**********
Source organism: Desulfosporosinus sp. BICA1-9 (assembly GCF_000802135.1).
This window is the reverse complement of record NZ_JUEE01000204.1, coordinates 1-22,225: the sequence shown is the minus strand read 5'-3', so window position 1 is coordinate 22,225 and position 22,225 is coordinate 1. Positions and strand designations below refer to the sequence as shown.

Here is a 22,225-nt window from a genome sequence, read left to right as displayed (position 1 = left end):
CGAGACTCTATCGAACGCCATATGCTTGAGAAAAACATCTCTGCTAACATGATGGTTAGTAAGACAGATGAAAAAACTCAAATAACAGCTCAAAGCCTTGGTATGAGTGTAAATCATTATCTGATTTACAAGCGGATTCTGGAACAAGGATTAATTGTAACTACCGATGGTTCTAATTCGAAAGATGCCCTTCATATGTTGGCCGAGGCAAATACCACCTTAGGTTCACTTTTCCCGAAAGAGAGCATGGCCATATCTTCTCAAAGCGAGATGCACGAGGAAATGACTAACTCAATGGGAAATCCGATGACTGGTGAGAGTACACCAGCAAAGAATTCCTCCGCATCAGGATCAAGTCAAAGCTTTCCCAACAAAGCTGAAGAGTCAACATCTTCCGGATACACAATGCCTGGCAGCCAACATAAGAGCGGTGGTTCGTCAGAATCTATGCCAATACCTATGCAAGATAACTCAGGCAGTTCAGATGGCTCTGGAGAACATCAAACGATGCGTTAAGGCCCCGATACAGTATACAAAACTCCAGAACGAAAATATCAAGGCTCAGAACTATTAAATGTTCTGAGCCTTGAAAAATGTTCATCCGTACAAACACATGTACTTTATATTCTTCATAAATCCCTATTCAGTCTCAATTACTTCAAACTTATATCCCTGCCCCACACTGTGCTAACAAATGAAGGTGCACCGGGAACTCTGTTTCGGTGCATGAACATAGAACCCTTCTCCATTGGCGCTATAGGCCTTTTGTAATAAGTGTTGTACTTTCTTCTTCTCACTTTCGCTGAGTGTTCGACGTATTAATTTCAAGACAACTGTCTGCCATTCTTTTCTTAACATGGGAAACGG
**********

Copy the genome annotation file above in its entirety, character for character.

Source organism: Desulfosporosinus sp. BICA1-9 (assembly GCF_000802135.1).
This window is the reverse complement of record NZ_JUEE01000204.1, coordinates 1-22,225: the sequence shown is the minus strand read 5'-3', so window position 1 is coordinate 22,225 and position 22,225 is coordinate 1. Positions and strand designations below refer to the sequence as shown.

Here is a 22,225-nt window from a genome sequence, read left to right as displayed (position 1 = left end):
CGAGACTCTATCGAACGCCATATGCTTGAGAAAAACATCTCTGCTAACATGATGGTTAGTAAGACAGATGAAAAAACTCAAATAACAGCTCAAAGCCTTGGTATGAGTGTAAATCATTATCTGATTTACAAGCGGATTCTGGAACAAGGATTAATTGTAACTACCGATGGTTCTAATTCGAAAGATGCCCTTCATATGTTGGCCGAGGCAAATACCACCTTAGGTTCACTTTTCCCGAAAGAGAGCATGGCCATATCTTCTCAAAGCGAGATGCACGAGGAAATGACTAACTCAATGGGAAATCCGATGACTGGTGAGAGTACACCAGCAAAGAATTCCTCCGCATCAGGATCAAGTCAAAGCTTTCCCAACAAAGCTGAAGAGTCAACATCTTCCGGATACACAATGCCTGGCAGCCAACATAAGAGCGGTGGTTCGTCAGAATCTATGCCAATACCTATGCAAGATAACTCAGGCAGTTCAGATGGCTCTGGAGAACATCAAACGATGCGTTAAGGCCCCGATACAGTATACAAAACTCCAGAACGAAAATATCAAGGCTCAGAACTATTAAATGTTCTGAGCCTTGAAAAATGTTCATCCGTACAAACACATGTACTTTATATTCTTCATAAATCCCTATTCAGTCTCAATTACTTCAAACTTATATCCCTGCCCCACACTGTGCTAACAAATGAAGGTGCACCGGGAACTCTGTTTCGGTGCATGAACATAGAACCCTTCTCCATTGGCGCTATAGGCCTTTTGTAATAAGTGTTGTACTTTCTTCTTCTCACTTTCGCTGAGTGTTCGACGTATTAATTTCAAGACAACTGTCTGCCATTCTTTTCTTAACATGGGAAACGG